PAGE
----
Monday Morning Cup of Coffee takes a look at news coming across HousingWire’s weekend desk, with more coverage to come on bigger issues.
So what’s the big deal about this weekend being the 100th day in office for President Donald Trump? For those who need reminding, the president put forth a 100-day plan and we’re looking to see if he accomplished what he originally set out to do.
In fact, while fundraising, his election team referred to the plan as his “Contract with the American Voter.”
See for yourself by clicking here.
The New York Times' Linda Qiu put some context around the victory lap President Trump took this weekend in Quaker Country.
"On his 100th day in office, President Trump offered familiar misleading defenses and boasts about his early progress, his setbacks and his predecessor.
Mr. Trump began his Saturday night rally in Pennsylvania with attacks on the news media, before giving himself oversize credit for accomplishments. He followed a similar pattern in an interview with CBS’s “Face the Nation” that aired Sunday morning."
So what does an economist think of all this?
"At this point, we believe underlying momentum will keep the economy growing at a modest pace over the next few years," said S&P Global U.S. Chief Economist Beth Ann Bovino. "We expect policy changes, including measures to cut back regulation, a simple debt-drive set of tax cuts ($500 billion) and a small infrastructure package ($100 billion) will likely give 2018 growth an extra boost, though we still expect growth to be within the 2% to 2.5% range the U.S. economy has tracked on average since 2010."
Here is her in-depth analysis of two potential GDP outcomes, one positive, one negative:
In our positive scenario, more deregulation comes with larger tax reductions and a bigger infrastructure package with limited changes in trade and immigration policies. We assume a federal income-tax reduction for corporations and households in the neighborhood of $1 billion stretched over the next 10 years, with cuts that are roughly equal, proportionately, for companies and individuals. We assume Congress would pass a $200 billion (little above 1% of real GDP) public infrastructure-spending plan. In 2018, the federal deficit would be almost $120 billion higher than in our baseline scenario. Based on these assumptions, the U.S. would grow 2.4% this year and 2.9% in 2018 (versus 2.3% and 2.4%, respectively, in our baseline). The economy would benefit not only from lower taxes and increased infrastructure spending, but also from reduced policy uncertainty beginning the fourth quarter of this year.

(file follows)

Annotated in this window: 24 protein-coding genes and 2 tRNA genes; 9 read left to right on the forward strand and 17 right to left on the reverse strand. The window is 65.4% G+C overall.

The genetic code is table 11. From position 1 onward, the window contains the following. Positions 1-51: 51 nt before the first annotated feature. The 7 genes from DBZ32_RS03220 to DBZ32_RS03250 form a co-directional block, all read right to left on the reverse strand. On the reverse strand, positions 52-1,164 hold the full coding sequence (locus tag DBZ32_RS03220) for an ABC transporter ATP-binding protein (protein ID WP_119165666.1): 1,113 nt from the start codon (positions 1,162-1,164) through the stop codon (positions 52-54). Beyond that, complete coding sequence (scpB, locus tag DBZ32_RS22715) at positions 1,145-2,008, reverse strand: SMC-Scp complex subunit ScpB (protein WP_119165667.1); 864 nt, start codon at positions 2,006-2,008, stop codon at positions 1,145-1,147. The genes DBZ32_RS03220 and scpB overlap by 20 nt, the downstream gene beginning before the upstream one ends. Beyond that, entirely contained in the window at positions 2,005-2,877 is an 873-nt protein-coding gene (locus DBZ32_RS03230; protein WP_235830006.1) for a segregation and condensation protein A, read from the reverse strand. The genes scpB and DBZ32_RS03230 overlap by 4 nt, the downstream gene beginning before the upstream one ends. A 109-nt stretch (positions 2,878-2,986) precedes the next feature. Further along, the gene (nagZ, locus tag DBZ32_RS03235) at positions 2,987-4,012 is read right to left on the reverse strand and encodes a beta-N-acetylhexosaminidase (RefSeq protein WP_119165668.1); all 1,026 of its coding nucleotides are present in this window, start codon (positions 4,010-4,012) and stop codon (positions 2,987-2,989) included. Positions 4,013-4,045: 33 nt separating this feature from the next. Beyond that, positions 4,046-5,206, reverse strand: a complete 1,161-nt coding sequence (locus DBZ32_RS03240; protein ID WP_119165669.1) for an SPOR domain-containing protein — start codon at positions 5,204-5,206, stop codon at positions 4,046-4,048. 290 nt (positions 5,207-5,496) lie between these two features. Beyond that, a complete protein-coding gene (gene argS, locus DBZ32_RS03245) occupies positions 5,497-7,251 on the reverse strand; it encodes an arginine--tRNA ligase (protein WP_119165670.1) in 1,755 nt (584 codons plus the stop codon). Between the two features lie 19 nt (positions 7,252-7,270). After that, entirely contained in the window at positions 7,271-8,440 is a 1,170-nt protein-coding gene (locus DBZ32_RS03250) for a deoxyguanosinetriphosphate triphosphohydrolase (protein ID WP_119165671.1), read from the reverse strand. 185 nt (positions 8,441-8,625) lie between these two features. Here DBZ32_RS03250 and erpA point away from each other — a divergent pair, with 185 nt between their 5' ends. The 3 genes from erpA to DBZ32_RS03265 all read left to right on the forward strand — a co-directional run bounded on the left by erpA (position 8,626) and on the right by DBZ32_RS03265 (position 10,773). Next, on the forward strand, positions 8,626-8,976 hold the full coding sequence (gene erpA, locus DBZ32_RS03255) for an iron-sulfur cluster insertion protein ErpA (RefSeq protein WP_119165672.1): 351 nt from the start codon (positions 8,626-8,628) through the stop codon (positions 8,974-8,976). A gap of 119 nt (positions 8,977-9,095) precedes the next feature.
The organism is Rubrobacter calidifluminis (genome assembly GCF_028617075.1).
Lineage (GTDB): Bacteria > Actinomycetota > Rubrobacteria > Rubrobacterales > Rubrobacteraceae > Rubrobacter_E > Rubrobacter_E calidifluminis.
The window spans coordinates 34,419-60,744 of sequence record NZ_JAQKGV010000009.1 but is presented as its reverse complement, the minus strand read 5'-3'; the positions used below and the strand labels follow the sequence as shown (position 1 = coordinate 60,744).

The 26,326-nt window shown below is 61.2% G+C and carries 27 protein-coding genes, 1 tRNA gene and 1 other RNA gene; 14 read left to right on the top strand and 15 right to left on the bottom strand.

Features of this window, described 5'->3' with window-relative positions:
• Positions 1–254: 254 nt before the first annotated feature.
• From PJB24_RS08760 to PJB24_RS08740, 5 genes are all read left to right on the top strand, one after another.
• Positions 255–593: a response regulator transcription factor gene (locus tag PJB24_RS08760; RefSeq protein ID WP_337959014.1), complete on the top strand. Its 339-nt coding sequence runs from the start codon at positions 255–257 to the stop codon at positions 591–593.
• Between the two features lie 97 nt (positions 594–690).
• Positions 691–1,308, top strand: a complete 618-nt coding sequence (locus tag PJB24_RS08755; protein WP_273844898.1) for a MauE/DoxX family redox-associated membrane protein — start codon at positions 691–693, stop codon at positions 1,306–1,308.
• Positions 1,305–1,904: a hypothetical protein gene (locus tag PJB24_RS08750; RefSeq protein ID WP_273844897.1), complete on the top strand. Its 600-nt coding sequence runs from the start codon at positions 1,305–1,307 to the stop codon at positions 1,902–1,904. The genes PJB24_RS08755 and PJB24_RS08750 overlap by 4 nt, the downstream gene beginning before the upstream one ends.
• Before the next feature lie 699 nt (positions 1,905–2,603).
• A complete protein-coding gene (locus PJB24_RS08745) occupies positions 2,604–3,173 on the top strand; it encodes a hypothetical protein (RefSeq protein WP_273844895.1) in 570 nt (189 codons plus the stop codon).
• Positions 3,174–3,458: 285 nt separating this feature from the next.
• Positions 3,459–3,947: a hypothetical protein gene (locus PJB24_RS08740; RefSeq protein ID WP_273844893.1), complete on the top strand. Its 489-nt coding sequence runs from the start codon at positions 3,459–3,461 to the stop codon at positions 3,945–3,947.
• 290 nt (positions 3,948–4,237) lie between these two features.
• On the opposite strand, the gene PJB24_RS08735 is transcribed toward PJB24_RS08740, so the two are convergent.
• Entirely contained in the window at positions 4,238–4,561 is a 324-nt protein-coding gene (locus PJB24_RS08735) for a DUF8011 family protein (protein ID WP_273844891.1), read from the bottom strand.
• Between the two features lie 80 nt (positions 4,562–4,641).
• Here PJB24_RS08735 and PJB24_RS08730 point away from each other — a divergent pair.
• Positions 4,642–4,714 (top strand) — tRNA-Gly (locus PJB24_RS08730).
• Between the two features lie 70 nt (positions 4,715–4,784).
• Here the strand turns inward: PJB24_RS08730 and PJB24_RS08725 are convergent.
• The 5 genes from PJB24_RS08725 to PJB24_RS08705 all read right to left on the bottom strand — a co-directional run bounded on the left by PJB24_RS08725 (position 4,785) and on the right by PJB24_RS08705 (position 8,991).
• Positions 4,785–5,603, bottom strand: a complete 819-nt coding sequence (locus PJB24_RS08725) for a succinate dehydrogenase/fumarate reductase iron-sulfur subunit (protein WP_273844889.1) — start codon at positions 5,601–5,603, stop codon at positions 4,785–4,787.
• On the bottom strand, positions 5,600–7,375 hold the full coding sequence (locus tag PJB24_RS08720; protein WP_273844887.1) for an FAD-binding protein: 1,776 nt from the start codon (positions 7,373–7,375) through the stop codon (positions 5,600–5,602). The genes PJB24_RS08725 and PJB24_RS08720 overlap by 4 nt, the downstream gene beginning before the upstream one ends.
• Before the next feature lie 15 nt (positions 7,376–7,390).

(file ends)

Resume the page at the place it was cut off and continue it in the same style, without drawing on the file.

However, in our downside scenario, President Trump's campaign promises fail to materialize and gridlock leads to rigor mortis as political paralysis and protectionist concerns set in to kill the postelection optimism. More uncertainty for businesses keeps investments at bay, and this would feed into already disappointing productivity growth. In this scenario, stock markets pull back and consumer sentiment falters. Together, real GDP growth would slip to 1.4% this year and 1.5% in 2018.
Meanwhile, let’s move over to a more congenial part of the world: New York City.
The Big Apple, known worldwide for being filled with the globe’s greatest citizens, is this week hosting the Mortgage Bankers Association Secondary Conference.
HousingWire editor Sarah Wheeler and reporter Kelsey Ramirez will be providing coverage this week, along with our live in firebrand Christopher Whalen and a few extra guest blogs. Be sure to check back later every day, and often.
So how is it going at the conference tonight?
Sarah Wheeler sends her thoughts:
“I would say the mood of the conference so far reflects the energetic setting of Times Square, and the tone set at the first session was optimism that the Congress and new administration are willing to work with the industry to reform Fannie and Freddie in a way that helps consumers and the industry.”
Speaking of Secondary, what’s the big deal about the latest bond transaction from Lone Star Funds. Well, according to Matt Scully of Bloomberg, plenty.
And he has a point, we are seeing life being slowly breathed back into a private-label mortgage securities market. And thankfully, reporters such as Scully have the wherewithal to treat these deals fairly.
Yes, these are low-doc mortgages being used as collateral. “In this case, the low-documentation mortgages backing the bonds, originally made by Sterling Bank & Trust, include other features that make them less risky,” Scully writes.
It’s important to remember our history so we are not doomed to repeat it, but it’s enjoyable to see coverage that doesn’t punish for the sins of the father.
Enjoy your week, everyone!